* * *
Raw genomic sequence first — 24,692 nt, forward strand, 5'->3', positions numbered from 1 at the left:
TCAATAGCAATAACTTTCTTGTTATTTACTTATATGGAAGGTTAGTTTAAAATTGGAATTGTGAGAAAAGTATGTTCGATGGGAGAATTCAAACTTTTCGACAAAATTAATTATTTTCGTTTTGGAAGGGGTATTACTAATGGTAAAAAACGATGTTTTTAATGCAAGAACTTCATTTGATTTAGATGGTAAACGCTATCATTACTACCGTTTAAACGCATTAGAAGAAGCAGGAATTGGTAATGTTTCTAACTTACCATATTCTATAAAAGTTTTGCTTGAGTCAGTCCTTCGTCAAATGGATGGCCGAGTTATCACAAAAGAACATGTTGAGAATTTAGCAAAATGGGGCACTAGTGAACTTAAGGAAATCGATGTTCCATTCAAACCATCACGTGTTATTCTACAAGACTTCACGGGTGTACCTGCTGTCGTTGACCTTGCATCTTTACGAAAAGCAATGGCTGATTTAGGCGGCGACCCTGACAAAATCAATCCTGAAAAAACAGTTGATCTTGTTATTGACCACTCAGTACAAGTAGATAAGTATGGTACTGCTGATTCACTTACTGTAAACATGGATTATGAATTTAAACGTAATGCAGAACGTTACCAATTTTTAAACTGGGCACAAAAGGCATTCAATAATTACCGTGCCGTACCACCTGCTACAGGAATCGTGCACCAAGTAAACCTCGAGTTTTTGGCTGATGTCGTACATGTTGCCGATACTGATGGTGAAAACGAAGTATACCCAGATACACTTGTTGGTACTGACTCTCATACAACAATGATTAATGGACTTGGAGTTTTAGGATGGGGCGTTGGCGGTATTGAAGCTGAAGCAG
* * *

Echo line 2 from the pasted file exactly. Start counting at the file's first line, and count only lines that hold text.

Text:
TCAATAGCAATAACTTTCTTGTTATTTACTTATATGGAAGGTTAGTTTAAAATTGGAATTGTGAGAAAAGTATGTTCGATGGGAGAATTCAAACTTTTCGACAAAATTAATTATTTTCGTTTTGGAAGGGGTATTACTAATGGTAAAAAACGATGTTTTTAATGCAAGAACTTCATTTGATTTAGATGGTAAACGCTATCATTACTACCGTTTAAACGCATTAGAAGAAGCAGGAATTGGTAATGTTTCTAACTTACCATATTCTATAAAAGTTTTGCTTGAGTCAGTCCTTCGTCAAATGGATGGCCGAGTTATCACAAAAGAACATGTTGAGAATTTAGCAAAATGGGGCACTAGTGAACTTAAGGAAATCGATGTTCCATTCAAACCATCACGTGTTATTCTACAAGACTTCACGGGTGTACCTGCTGTCGTTGACCTTGCATCTTTACGAAAAGCAATGGCTGATTTAGGCGGCGACCCTGACAAAATCAATCCTGAAAAAACAGTTGATCTTGTTATTGACCACTCAGTACAAGTAGATAAGTATGGTACTGCTGATTCACTTACTGTAAACATGGATTATGAATTTAAACGTAATGCAGAACGTTACCAATTTTTAAACTGGGCACAAAAGGCATTCAATAATTACCGTGCCGTACCACCTGCTACAGGAATCGTGCACCAAGTAAACCTCGAGTTTTTGGCTGATGTCGTACATGTTGCCGATACTGATGGTGAAAACGAAGTATACCCAGATACACTTGTTGGTACTGACTCTCATACAACAATGATTAATGGACTTGGAGTTTTAGGATGGGGCGTTGGCGGTATTGAAGCTGAAGCAG